The Independent JUNE 28, 2000 - by Keith Potter


Even the laudable Coma - promoting contemporary music-making for amateurs - has not, in my experience, ever generated the special magic that The Scratch Orchestra used to do, if all too briefly. A short concert on Sunday by the London Coma Ensemble under Gregory Rose - part of the Almeida Opera and Hoxton New Music Days' Union Chapel Weekend - achieved good playing standards, but no music that I'd want to hear again.

Cornelius Cardew's The Great Learning, the work on which The Scratch Orchestra was founded more than thirty years ago, is a compendium of imaginative, ingenious devices for activating the creative energies of anyone, regardless of musical training, who is sufficiently bold to stand up in public and make some sounds.

Sixteen years ago - still in the wake of its composer's death two-and-a-half years earlier - the Almeida Festival mounted the work's first complete performance.

On Saturday, this festival's newly emboldened successor offered just four of The Great Learning's seven sections - Paragraph 1, 2, 6 and 7 - over the course of a four-hour evening. Once again, Islington's Victorian gothic Union Chapel made a suitably imposing, yet user-friendly space, with musicians not only on stage but also in the galleries or, as in Paragraph 1, mounting the intimidating central pulpit one by one to play whistle solos, and, in the concluding Paragraph 7, singing while perambulating the length and breadth of the church.

Again, too, this was somewhat of an old Scratchers affair, with musical direction credited to Michael Parsons, John Tilbury and Dave Smith. The latter directed Paragraph 1, in which the monumental organ solo was impressively despatched by Bob Coleridge. In the festival's pre-publicity, Michael Nyman was announced as the performance's curator, though we were never told what this involved. But he was there as a performer all right, moving amongst the faithful who stayed the course for Paragraph 7. Damon Albarn, Brian Eno and Nyman were even in the same group of vocalists and drummers for Paragraph 2.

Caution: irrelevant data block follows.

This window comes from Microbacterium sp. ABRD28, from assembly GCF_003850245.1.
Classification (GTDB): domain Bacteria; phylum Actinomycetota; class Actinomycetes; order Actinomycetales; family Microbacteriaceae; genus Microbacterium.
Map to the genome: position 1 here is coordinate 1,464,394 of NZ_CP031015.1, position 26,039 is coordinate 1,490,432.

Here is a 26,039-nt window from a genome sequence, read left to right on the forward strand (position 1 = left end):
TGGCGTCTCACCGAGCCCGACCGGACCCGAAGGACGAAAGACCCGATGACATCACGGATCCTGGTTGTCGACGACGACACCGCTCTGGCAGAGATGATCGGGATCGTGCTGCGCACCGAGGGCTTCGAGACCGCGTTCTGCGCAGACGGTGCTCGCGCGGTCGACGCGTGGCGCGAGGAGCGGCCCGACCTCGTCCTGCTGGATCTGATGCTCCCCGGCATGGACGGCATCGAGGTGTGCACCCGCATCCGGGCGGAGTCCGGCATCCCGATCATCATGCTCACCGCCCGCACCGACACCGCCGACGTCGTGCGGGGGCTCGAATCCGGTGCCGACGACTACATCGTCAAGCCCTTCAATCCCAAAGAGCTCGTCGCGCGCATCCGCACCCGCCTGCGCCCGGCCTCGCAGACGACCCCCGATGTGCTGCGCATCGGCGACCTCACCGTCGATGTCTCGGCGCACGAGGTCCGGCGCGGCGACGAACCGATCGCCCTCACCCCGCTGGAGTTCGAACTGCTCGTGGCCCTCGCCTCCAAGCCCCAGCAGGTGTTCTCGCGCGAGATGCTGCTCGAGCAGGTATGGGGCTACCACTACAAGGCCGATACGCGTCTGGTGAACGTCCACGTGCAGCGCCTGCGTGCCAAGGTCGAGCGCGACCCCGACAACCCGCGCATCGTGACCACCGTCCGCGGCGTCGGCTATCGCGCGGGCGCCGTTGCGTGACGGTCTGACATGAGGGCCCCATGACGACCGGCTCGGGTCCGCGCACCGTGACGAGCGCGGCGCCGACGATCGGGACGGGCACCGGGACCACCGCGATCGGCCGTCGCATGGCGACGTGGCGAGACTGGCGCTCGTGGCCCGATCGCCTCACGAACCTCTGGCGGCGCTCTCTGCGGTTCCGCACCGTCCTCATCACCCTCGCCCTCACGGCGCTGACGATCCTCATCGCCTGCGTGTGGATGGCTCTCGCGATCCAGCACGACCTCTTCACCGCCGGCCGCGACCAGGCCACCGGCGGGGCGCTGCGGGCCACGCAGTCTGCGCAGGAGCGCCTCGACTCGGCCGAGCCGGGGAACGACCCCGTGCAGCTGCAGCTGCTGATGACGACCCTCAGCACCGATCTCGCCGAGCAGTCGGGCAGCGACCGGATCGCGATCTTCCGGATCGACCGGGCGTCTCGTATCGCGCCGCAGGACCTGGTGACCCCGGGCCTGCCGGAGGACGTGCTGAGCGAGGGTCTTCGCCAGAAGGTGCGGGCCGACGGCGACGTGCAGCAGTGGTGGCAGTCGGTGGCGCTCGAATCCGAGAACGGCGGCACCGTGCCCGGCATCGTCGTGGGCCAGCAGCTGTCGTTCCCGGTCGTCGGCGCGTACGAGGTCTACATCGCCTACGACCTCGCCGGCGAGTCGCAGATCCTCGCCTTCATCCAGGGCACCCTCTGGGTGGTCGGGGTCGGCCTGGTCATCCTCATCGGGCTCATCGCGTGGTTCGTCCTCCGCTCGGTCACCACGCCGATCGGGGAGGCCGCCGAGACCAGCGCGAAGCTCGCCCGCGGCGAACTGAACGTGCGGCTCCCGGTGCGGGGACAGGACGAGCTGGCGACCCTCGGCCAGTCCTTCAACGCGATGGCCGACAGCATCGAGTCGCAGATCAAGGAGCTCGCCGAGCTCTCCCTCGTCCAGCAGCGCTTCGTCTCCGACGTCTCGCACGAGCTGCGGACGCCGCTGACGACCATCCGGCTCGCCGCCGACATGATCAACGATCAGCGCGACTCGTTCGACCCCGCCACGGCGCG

Such reinforcement of the significance of Cardew's magnum opus for an older generation was mirrored by the presence of a large number of much younger musicians. More than a hundred people took part in this performance in all. It was sufficient for five groups to fill the church with the joyous racket of voices and drums in Paragraph 2, though I sometimes lost my concentration during its hour-long rendering. It was sufficient, also, to make the even longer account of Paragraph 7 a fulfilling experience, despite the usual quota of insensitive, attention-seeking singers and other irritations.

It was, however, the smaller, seated circle - mixing experienced Scratchers with alert, sensitive young musicians - articulating the isolated sounds of Paragraph 6's any sonorous materials which provided the most satisfying musical experience of the evening. And with it the hope that the present heightened interest in experimental activities on the part of such twenty-somethings might yet produce new compositional work of the imagination and freshness The Great Learning itself so abundantly displays.